One of the most fun things about building north shore is the creativity you can incorperate. It almost becomes an art form. Look at the following examples for insipration and come up with your own uber creative line.

900880

900880

897167

897167

[P=http://www.smokeriders.co.uk/gallery/albums/HertsShore/SRIM7371I.jpg size=m align=c]http://www.smokeriders.co.uk/gallery/albums/HertsShore/SRIM7371I.jpg [/P]
Unsecure image, only https images allowed: http://photos.nsmb.com/files/2/7/0/5/7/woodline0020.jpg
696626

696626

[P=http://www.rower.com/images/bb_l/3517.jpg size=m align=c]http://www.rower.com/images/bb_l/3517.jpg [/P]
238199

238199

696626

696626


4.7 Ladder Tips


Don't put a ladder in that is out of place, by that I mean for example don't put a super skinny ladder 15ft up in the middle of an easy trail.
Make the ladder high up, this adds an element of danger but also makes it more challenging and fun.
Armor the entrance and exit, make sure you make the area as durable as possible, using rocks if possible.
Vary the length, height and width to add a challenging aspect to it.
Makes turns in it, and off camber sections, make sur when doing turn to make the corner bits wider so your wheels can track round without falling off.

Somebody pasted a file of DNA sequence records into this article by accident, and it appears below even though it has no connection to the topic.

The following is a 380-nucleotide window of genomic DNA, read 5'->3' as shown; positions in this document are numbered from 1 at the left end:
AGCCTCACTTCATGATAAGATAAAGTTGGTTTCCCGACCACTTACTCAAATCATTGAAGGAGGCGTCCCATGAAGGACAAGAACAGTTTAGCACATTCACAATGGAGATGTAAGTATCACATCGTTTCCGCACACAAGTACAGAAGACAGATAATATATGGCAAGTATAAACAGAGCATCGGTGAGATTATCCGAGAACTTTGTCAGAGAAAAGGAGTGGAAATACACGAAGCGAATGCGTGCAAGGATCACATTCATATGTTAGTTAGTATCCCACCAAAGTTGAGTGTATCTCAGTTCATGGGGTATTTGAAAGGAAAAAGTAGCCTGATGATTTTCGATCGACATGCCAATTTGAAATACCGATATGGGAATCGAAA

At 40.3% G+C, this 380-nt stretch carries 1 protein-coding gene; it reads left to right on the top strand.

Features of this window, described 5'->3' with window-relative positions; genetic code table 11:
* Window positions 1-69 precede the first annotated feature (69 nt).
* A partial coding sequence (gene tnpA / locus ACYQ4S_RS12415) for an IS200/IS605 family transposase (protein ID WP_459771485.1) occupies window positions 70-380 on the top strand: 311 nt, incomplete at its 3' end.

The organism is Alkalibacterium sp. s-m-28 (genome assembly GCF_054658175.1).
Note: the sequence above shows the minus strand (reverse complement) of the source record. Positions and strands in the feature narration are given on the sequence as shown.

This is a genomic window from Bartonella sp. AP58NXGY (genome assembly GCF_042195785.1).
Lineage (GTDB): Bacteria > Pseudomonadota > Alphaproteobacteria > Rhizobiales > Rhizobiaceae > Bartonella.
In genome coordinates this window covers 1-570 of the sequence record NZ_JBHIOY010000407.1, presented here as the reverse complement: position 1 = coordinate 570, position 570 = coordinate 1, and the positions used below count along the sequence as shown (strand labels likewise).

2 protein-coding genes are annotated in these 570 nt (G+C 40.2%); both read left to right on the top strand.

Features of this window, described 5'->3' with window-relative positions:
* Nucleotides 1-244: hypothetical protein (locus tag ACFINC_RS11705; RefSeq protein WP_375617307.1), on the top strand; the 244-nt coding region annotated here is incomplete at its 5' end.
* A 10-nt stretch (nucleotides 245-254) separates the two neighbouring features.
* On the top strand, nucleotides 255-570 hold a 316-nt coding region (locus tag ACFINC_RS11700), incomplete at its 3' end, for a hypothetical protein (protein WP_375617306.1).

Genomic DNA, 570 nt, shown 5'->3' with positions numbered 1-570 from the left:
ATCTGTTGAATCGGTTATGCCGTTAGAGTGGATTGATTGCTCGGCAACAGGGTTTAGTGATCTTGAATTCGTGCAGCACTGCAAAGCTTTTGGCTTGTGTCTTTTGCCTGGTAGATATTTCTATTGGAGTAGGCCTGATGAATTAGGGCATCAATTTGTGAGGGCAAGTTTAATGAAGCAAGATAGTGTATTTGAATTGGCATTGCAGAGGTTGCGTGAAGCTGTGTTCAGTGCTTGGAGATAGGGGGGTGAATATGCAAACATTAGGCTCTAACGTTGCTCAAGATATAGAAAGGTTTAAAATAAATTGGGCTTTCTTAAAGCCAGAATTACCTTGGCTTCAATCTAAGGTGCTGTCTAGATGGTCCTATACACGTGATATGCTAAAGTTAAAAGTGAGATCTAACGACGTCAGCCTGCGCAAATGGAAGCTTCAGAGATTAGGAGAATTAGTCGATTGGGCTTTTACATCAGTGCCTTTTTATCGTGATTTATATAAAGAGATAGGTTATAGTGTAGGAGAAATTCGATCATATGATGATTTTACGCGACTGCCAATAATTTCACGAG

Make steep ups and steep downs, but make sure its still rideable.
Link em up, link ladder sections to make an uber cool trail.
Stick some drop offs in there, consider the impact force of the drop on the landing and make stronger if necesary.
Combine ladders with other crazy stunts such as teeter totters and discombobulators.
Keep them a secret, obvious tell ya mates, but try and hide them because unless you've been given permission, the forestry commission will destroy them in all probability.


4.8 General Tips


Don't have an exposed sharp edges, not just protruding nails, but sharp edges in the wood hurt too.
Rungs shouldn't stick over the edge by any more than a few inches.
Avoid gaps greater than 2".
All nails (or screws) should be corrosion rssistent. Galvanised stuff works well.
For additional traction:
you can score the surface with a saw,
cover riding surface with anti-slip paint designed for tough use,
attach diamond mesh lade (chicken wire and roofing materials tend not to last too long)
Only build on stable land, marshy land is a nono.